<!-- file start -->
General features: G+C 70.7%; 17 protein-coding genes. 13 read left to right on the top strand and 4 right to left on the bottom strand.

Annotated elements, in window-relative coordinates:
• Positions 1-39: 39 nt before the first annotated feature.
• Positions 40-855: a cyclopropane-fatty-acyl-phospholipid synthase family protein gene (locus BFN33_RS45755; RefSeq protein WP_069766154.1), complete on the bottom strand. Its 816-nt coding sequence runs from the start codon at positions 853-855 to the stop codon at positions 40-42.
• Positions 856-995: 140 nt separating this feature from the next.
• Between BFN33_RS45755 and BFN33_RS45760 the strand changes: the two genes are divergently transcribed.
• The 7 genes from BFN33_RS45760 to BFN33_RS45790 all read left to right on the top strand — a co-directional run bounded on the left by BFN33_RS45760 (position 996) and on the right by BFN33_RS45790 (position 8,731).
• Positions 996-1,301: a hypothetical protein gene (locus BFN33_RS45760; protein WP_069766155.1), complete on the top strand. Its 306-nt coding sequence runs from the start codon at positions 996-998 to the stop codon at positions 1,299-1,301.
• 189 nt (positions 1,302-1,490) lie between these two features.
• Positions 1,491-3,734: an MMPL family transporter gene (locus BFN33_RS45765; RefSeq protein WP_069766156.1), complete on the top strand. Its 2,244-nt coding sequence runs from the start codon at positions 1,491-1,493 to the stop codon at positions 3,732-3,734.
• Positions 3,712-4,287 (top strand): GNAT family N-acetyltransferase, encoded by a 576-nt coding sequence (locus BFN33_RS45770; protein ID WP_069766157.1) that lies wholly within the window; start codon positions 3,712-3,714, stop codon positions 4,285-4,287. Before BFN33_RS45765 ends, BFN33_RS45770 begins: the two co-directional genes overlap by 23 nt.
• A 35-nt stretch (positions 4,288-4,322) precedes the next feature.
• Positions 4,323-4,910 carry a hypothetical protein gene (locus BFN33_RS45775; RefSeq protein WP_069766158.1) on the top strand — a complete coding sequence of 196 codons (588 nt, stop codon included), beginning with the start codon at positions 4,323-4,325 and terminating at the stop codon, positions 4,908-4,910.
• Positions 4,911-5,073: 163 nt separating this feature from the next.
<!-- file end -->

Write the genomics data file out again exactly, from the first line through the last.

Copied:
General features: G+C 70.7%; 17 protein-coding genes. 13 read left to right on the top strand and 4 right to left on the bottom strand.

Annotated elements, in window-relative coordinates:
• Positions 1-39: 39 nt before the first annotated feature.
• Positions 40-855: a cyclopropane-fatty-acyl-phospholipid synthase family protein gene (locus BFN33_RS45755; RefSeq protein WP_069766154.1), complete on the bottom strand. Its 816-nt coding sequence runs from the start codon at positions 853-855 to the stop codon at positions 40-42.
• Positions 856-995: 140 nt separating this feature from the next.
• Between BFN33_RS45755 and BFN33_RS45760 the strand changes: the two genes are divergently transcribed.
• The 7 genes from BFN33_RS45760 to BFN33_RS45790 all read left to right on the top strand — a co-directional run bounded on the left by BFN33_RS45760 (position 996) and on the right by BFN33_RS45790 (position 8,731).
• Positions 996-1,301: a hypothetical protein gene (locus BFN33_RS45760; protein WP_069766155.1), complete on the top strand. Its 306-nt coding sequence runs from the start codon at positions 996-998 to the stop codon at positions 1,299-1,301.
• 189 nt (positions 1,302-1,490) lie between these two features.
• Positions 1,491-3,734: an MMPL family transporter gene (locus BFN33_RS45765; RefSeq protein WP_069766156.1), complete on the top strand. Its 2,244-nt coding sequence runs from the start codon at positions 1,491-1,493 to the stop codon at positions 3,732-3,734.
• Positions 3,712-4,287 (top strand): GNAT family N-acetyltransferase, encoded by a 576-nt coding sequence (locus BFN33_RS45770; protein ID WP_069766157.1) that lies wholly within the window; start codon positions 3,712-3,714, stop codon positions 4,285-4,287. Before BFN33_RS45765 ends, BFN33_RS45770 begins: the two co-directional genes overlap by 23 nt.
• A 35-nt stretch (positions 4,288-4,322) precedes the next feature.
• Positions 4,323-4,910 carry a hypothetical protein gene (locus BFN33_RS45775; RefSeq protein WP_069766158.1) on the top strand — a complete coding sequence of 196 codons (588 nt, stop codon included), beginning with the start codon at positions 4,323-4,325 and terminating at the stop codon, positions 4,908-4,910.
• Positions 4,911-5,073: 163 nt separating this feature from the next.